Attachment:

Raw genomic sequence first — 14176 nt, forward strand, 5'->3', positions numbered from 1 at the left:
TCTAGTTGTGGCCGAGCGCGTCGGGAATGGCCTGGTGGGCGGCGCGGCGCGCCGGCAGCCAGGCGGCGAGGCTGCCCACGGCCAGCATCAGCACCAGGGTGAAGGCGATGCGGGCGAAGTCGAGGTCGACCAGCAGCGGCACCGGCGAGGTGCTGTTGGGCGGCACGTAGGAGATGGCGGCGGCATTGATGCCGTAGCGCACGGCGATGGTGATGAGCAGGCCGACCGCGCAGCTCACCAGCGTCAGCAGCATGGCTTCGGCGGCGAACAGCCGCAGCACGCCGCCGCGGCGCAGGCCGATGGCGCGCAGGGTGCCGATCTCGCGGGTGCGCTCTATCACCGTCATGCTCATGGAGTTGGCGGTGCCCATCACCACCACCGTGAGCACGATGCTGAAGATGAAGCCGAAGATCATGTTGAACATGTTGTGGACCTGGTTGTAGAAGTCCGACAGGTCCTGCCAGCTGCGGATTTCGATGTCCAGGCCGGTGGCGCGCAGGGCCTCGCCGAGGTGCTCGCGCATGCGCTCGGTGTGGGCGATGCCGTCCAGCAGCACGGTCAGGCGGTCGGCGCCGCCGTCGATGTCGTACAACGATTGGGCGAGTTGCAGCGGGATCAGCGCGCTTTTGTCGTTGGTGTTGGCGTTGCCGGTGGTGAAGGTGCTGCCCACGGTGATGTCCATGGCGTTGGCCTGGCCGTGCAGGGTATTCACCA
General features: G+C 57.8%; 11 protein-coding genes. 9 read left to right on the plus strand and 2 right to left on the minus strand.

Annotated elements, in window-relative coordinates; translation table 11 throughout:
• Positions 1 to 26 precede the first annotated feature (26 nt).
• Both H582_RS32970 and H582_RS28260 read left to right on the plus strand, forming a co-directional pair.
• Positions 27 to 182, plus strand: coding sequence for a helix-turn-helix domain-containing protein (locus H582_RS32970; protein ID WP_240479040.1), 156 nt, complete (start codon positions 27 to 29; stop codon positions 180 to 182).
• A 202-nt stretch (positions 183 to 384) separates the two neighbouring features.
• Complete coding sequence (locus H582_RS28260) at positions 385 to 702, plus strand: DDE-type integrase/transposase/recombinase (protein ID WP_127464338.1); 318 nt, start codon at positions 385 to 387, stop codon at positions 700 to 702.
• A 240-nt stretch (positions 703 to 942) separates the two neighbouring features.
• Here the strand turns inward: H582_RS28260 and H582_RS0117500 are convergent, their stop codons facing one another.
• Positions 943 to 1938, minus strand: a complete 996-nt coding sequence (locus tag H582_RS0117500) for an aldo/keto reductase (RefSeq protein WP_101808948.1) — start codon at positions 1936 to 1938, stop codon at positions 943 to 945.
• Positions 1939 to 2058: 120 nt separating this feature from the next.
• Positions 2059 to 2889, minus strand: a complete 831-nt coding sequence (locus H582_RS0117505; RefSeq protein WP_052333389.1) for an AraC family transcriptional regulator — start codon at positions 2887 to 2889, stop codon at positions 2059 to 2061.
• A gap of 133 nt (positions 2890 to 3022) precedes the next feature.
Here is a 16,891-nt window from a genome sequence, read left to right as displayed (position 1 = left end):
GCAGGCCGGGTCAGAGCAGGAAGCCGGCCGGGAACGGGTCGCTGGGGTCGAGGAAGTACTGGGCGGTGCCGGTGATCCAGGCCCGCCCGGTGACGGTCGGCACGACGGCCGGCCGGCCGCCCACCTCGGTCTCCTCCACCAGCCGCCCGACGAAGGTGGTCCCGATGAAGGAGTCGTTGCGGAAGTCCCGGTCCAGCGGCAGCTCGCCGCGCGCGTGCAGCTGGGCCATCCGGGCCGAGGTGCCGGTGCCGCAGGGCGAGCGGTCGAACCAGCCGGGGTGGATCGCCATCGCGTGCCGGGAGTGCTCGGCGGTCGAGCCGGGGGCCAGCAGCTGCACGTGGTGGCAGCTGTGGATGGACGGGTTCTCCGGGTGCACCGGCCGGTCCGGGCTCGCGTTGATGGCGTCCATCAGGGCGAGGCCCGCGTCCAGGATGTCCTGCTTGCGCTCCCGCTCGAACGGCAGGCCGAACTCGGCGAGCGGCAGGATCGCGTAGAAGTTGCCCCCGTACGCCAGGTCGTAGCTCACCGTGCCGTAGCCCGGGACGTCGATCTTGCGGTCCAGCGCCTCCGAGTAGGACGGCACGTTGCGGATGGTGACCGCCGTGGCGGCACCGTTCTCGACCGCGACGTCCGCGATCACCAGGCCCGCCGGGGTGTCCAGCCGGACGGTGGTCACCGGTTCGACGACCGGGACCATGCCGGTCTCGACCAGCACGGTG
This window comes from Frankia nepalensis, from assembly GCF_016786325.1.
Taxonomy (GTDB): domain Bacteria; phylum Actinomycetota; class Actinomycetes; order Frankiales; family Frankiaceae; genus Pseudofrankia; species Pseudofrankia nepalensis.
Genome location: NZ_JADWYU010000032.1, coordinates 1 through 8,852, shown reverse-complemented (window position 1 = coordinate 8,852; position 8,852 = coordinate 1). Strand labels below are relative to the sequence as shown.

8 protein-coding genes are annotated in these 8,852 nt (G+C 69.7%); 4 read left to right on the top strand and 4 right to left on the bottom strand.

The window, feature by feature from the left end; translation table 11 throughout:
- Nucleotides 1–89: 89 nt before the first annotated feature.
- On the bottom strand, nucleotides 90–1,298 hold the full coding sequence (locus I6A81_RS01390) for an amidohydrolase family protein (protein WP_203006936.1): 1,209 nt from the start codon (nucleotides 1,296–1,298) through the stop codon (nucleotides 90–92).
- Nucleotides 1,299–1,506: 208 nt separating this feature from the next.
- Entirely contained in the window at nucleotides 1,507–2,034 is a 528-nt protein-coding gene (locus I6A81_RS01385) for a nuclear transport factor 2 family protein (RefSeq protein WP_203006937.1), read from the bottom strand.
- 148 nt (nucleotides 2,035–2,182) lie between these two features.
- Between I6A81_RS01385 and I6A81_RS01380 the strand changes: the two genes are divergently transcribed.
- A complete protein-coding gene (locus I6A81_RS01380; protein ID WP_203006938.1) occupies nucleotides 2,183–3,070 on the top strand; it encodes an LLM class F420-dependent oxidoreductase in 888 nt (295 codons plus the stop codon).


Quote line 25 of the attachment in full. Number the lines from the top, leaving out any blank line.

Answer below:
- Nucleotides 1,299–1,506: 208 nt separating this feature from the next.